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typhoon bopha2

In contrast to past criticism for not acting decisively, the national government was quick to issue strong warnings as the storm approached. President Beigo S. Aquino III went on television to make direct appeal to citizens for their response, followed by instructions from local government officials.

The government’s recently completed geological hazard maps illustrate why many of these coastal areas were hard hit, and why there was a high loss of life, despite the warnings. These areas are prone to flooding, with local populations choosing to rebuild and live in these zones despite the high risk.

“It’s not only an environmental issue, it’s also a poverty issue,” said Environment Secretary Ramon Paje. “The people would say, `We are better off here. At least we have food to eat or money to buy food, even if it is risky.’

Heavy rain triggered landslides and floods along the coasts as well as in farming and mining towns inland. Several irrigation reservoirs in the mountains gave way, sending large volumes of water into valleys. People stay due to the wealth of natural resources in the area, including timber and gold, which is mined by small-scale miners.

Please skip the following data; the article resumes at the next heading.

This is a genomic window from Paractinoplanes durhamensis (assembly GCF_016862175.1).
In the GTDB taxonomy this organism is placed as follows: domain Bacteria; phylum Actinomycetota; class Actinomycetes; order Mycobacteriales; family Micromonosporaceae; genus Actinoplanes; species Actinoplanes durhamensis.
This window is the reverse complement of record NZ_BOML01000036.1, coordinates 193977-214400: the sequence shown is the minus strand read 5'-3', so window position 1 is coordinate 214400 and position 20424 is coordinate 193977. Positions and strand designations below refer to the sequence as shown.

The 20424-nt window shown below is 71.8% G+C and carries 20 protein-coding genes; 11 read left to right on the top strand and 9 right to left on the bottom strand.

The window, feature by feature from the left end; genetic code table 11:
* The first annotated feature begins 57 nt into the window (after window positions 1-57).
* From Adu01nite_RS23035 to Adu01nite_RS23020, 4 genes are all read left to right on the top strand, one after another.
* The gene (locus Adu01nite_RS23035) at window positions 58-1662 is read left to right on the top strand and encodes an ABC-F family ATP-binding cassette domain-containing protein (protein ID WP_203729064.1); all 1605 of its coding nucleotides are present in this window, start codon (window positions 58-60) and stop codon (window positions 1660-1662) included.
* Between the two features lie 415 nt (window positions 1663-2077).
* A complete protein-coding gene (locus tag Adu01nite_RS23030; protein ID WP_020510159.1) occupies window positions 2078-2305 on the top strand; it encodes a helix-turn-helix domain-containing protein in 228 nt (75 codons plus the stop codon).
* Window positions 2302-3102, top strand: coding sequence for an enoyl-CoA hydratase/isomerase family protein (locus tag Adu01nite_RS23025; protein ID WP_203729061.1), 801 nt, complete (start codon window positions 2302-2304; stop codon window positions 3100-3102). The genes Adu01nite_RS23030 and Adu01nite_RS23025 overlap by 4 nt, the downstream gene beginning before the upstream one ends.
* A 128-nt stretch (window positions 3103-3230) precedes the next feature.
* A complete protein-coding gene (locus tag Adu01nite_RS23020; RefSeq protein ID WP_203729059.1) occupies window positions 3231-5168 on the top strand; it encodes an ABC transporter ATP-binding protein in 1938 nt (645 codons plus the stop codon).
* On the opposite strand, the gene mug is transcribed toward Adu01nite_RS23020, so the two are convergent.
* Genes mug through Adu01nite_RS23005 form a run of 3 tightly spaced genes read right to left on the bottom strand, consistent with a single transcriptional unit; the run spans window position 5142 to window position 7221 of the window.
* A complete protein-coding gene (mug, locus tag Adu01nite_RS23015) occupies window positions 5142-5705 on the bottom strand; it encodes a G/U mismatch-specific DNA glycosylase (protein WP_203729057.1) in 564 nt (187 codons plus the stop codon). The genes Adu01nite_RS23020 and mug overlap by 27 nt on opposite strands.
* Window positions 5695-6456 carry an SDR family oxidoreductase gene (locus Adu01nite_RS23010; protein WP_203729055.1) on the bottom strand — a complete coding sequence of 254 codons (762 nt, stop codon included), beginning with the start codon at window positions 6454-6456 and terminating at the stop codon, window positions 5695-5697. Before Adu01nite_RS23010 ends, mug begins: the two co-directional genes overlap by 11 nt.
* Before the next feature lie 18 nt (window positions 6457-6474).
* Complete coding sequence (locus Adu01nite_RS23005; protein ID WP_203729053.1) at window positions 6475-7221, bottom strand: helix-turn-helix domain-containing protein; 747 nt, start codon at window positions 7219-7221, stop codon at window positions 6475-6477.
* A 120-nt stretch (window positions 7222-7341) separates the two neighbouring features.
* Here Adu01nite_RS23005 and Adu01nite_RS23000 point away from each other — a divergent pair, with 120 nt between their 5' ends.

The UN Digital Humanitarian Network (DHN) was activates for help with the disaster, with the charge of collecting relevant Tweets about the typhoon’s destruction. Volunteers were charged with identifying pictures and videos of damage/flooding shared in those tweets; geo-locate, time-stamp and categorize this content. More than 20,000 tweats were analysed, with details passed along to authorities.

There is an effort underway now not to let locals rebuild in areas classified as danger zones, with the hopes of reducing casualties for future storms.

Sources: iRevolution Blog, New York Times, Seattle Times